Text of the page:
Typing security code on alarm keybord, to turn it off.
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Question #1

Robert, I live in Canyon Country and had a home burglary recently.

I’m looking in to having an alarm system put in and have had a few people out for advice/estimates.

I don’t recall you writing about alarm systems so I’m not sure if you’re well-versed in them, but I’d really like your guidance on this.

I’m told that if I put a wi-fi system in, it could be hacked for passcodes and then access could be granted without warning.

While researching this I also see that there are unlimited options, and each piece that you add to your package increases the cost.

Do you have experience with alarm systems, and what is your take on them, wi-fi systems in particular? -Nick P.

Answer #1

Nick, I would do a wireless system. Batteries are lithium and last about five years. As a matter of fact I just replaced all of my batteries about a year ago and they had been in for approximately six years.

The installers will drill into necessary areas for sensors (I will not disclose these areas, for safety), and this can be different for each home depending on the layout and your wishes.

I’d invest in motion detectors which are strategically placed, and I highly recommend a glass breaker sensor.

In case any glass is broken, the system will alert, because they are so sensitive.

The one in my office is set to such a sensitivity that if we slap the desk with a hand, it will alert.

I recommend that you include all of your perimeter doors including garage door(s), however, I’d leave out the pedestrian door that goes from the house into the garage.

This is for ease, so in case you set your alarm and need to go into the garage forsomething, you can still do this without having to reset the alarm. The perimeter is what is necessary in the garage.

Back to your question about the wi-fi, this wouldn’t be an issue.

These systems are designed so that if you want to change your passcode, you need to be within the dwelling and plug into the system, in order to change the passcode. This is a safety feature, for that very reason.

The wi-fi system also allows you to grant access remotely, which is a feature that I love.

I can grant access with my front door as well as my garage door, and I use this in conjunction with the ring doorbell system.

If I have a delivery or something specific scheduled, I am notified right on my phone that someone is at my door and can speak to the person in real time, and grant access to my home. I am then able to re-arm the system once they leave.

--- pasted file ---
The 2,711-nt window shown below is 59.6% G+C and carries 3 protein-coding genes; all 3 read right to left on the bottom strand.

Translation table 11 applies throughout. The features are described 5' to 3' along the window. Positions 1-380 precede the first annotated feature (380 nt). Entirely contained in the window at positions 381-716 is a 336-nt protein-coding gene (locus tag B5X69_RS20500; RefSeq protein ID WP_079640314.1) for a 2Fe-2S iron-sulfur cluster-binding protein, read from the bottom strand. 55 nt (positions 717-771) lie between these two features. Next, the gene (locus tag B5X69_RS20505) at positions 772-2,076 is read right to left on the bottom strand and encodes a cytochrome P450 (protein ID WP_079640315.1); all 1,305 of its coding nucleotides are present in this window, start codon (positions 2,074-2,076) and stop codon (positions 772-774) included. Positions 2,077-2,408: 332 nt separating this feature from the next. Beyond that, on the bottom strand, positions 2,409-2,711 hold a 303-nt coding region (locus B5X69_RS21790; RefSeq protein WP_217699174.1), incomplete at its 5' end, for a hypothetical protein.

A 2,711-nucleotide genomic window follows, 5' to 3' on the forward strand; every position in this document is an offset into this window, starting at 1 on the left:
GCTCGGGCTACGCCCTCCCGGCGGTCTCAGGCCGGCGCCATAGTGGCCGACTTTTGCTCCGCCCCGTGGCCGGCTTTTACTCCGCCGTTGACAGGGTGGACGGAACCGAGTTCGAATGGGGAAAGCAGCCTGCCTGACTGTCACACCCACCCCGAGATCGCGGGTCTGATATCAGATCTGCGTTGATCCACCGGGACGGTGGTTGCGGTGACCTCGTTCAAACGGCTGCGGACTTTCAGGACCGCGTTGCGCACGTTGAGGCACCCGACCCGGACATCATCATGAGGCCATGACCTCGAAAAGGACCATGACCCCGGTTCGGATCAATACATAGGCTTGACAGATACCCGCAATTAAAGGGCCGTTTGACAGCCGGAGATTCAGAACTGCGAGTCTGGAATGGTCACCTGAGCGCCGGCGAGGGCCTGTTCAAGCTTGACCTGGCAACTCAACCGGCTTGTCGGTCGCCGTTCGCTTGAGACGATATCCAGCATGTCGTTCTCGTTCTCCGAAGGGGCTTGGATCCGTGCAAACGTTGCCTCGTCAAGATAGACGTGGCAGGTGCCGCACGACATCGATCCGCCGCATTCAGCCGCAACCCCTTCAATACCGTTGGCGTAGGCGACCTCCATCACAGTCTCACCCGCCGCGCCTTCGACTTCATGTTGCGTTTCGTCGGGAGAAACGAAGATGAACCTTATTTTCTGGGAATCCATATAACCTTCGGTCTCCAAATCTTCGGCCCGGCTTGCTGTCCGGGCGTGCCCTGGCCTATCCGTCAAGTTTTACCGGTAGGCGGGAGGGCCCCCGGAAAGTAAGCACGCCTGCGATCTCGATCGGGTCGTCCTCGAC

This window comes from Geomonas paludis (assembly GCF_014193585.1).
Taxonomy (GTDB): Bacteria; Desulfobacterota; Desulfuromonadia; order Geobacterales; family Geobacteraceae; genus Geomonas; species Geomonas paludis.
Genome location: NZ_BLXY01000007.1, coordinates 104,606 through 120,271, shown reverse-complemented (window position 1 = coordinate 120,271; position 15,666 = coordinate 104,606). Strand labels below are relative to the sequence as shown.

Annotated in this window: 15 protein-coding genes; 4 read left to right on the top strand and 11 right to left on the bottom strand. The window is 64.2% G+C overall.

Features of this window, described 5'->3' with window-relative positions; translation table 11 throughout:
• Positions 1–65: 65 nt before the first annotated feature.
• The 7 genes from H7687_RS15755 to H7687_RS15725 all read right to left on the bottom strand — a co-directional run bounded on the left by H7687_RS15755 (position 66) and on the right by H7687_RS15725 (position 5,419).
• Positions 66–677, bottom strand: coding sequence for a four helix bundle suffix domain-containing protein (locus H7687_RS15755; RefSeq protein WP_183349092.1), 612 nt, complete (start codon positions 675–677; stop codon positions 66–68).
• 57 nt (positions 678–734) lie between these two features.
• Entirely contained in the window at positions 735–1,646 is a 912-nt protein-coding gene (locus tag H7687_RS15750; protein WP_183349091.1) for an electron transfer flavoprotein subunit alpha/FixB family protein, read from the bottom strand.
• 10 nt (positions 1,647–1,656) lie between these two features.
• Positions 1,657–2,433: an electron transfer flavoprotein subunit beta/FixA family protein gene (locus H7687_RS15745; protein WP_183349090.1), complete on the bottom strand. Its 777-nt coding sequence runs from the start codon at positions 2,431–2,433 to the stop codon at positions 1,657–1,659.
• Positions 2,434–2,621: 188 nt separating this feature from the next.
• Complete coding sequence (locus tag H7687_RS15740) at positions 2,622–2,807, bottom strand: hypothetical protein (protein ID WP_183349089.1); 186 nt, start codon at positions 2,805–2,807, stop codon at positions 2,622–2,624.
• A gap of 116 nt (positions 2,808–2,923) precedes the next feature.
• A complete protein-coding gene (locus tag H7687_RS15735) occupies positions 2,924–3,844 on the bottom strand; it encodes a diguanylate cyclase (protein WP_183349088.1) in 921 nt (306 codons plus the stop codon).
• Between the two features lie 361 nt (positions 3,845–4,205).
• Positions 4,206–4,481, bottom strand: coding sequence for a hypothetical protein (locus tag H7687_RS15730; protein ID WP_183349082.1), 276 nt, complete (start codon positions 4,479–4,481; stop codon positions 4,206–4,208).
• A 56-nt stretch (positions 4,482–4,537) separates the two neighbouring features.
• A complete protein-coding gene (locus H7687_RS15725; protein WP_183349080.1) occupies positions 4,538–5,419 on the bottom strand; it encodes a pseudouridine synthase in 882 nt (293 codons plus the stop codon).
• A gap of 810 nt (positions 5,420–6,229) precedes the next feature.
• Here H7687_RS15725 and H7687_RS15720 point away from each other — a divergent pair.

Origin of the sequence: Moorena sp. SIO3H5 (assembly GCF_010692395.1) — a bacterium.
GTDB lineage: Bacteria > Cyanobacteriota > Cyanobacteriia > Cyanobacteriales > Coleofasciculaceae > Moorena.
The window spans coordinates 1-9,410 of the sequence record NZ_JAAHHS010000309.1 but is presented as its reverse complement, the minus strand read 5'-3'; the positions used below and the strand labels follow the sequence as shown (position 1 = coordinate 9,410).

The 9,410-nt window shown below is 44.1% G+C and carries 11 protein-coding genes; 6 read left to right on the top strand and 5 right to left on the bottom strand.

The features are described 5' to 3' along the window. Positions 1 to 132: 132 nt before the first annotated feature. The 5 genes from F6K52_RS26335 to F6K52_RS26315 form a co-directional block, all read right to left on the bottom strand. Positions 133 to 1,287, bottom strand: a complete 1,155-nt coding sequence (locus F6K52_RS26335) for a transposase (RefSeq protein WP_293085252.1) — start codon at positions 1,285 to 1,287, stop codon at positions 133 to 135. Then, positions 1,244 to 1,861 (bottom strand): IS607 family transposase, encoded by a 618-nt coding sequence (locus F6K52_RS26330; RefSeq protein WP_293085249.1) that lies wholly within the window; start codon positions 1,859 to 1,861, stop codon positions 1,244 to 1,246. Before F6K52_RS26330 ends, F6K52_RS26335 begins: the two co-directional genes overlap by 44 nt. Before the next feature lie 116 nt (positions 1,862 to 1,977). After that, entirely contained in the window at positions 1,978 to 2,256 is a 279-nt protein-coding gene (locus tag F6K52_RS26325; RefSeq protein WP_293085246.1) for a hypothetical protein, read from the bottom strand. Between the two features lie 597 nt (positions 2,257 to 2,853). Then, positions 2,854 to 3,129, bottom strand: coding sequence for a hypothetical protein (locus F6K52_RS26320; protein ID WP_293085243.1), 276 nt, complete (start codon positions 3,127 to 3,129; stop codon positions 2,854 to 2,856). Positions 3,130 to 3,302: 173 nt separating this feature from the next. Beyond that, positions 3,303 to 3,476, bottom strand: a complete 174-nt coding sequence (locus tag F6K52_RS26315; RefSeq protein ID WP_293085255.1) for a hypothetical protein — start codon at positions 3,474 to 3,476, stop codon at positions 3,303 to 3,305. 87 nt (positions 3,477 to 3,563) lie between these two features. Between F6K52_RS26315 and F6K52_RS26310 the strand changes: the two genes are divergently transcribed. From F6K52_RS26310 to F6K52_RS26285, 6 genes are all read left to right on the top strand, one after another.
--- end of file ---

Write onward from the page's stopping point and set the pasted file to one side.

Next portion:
I love this feature and use it quite often.

Please let me know if you need a recommendation to a company, I can give this to you privately.

-Best of luck to you, Nick.

Question #2

Robert,I live in Santa Clarita and am avid reader, plus – don’t laugh – an avid watcher of “This Old House.”

I sent you the attached photo for reference, hope this helps. I was watching the show and there was a water heater topic and I wrote down what I think they were saying. I even rewound the show and tried to get the gist, but was not 100 percent clear.

The hosts mentioned a “T and P,” or a “TNP” – not sure if I’m close.

They said that it keeps the water heater from exploding and with that, I checked mine all the way around and am unable to find this item. All I see is a little silver cap where this may go.

Is it possible that I don’t need one of these on my type of water heater or did they not put one in? Am I in danger? -Linda M.

Answer #2

No Linda, they did not put one in and yes, you need one of these.

It’s called a “TNP” (Temperature and Pressure Relief Valve).

These valves to regulate both the temperature and the pressure of the heater.

If the water heater gets too hot, this valve will release the heat; or if the pressure gets too high, then the valve will automatically open up under pressure and relieve the pressure, keeping the tank from exploding.

Definitely the TNP is needed, and I highly recommend that you hire a licensed plumber to install this correctly for you.

There are several important steps to this, including exhausting the valve to the outside with half-inch copper tubing (I recommend copper over galvanized), so hiring someone with experience and insurance is my vote for you.

Good luck with this Linda, and please do this as soon as possible.

Robert Lamoureux has 38 years of experience as a general contractor, with separate licenses in electrical and plumbing contracting. He owns IMS Construction Inc. in Valencia. His opinions are his own, not necessarily those of The Signal. Opinions expressed in this column are not meant to replace the recommendations of a qualified contractor after that contractor has made a thorough visual inspection. Email questions to Robert at robert@imsconstruction.com.

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